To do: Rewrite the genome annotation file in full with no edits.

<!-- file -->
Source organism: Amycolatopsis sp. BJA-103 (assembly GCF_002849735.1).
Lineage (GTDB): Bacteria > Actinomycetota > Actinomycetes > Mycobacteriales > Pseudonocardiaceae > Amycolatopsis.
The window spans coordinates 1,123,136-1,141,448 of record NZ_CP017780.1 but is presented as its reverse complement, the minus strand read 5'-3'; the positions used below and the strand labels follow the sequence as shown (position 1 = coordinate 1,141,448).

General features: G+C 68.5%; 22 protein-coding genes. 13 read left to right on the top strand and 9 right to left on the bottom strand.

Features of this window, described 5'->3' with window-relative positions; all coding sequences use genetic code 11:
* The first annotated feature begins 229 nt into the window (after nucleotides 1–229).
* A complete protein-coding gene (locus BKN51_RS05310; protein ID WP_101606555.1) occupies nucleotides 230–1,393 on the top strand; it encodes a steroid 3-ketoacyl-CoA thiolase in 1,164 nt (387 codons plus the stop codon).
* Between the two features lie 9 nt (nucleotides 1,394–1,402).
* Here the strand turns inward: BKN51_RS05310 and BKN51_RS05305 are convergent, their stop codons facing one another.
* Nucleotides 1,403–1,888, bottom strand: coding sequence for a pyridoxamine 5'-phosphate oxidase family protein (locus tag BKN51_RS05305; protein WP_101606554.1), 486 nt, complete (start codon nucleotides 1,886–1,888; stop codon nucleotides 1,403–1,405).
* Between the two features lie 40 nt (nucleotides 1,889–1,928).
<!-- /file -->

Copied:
Source organism: Amycolatopsis sp. BJA-103 (assembly GCF_002849735.1).
Lineage (GTDB): Bacteria > Actinomycetota > Actinomycetes > Mycobacteriales > Pseudonocardiaceae > Amycolatopsis.
The window spans coordinates 1,123,136-1,141,448 of record NZ_CP017780.1 but is presented as its reverse complement, the minus strand read 5'-3'; the positions used below and the strand labels follow the sequence as shown (position 1 = coordinate 1,141,448).

General features: G+C 68.5%; 22 protein-coding genes. 13 read left to right on the top strand and 9 right to left on the bottom strand.

Features of this window, described 5'->3' with window-relative positions; all coding sequences use genetic code 11:
* The first annotated feature begins 229 nt into the window (after nucleotides 1–229).
* A complete protein-coding gene (locus BKN51_RS05310; protein ID WP_101606555.1) occupies nucleotides 230–1,393 on the top strand; it encodes a steroid 3-ketoacyl-CoA thiolase in 1,164 nt (387 codons plus the stop codon).
* Between the two features lie 9 nt (nucleotides 1,394–1,402).
* Here the strand turns inward: BKN51_RS05310 and BKN51_RS05305 are convergent, their stop codons facing one another.
* Nucleotides 1,403–1,888, bottom strand: coding sequence for a pyridoxamine 5'-phosphate oxidase family protein (locus tag BKN51_RS05305; protein WP_101606554.1), 486 nt, complete (start codon nucleotides 1,886–1,888; stop codon nucleotides 1,403–1,405).
* Between the two features lie 40 nt (nucleotides 1,889–1,928).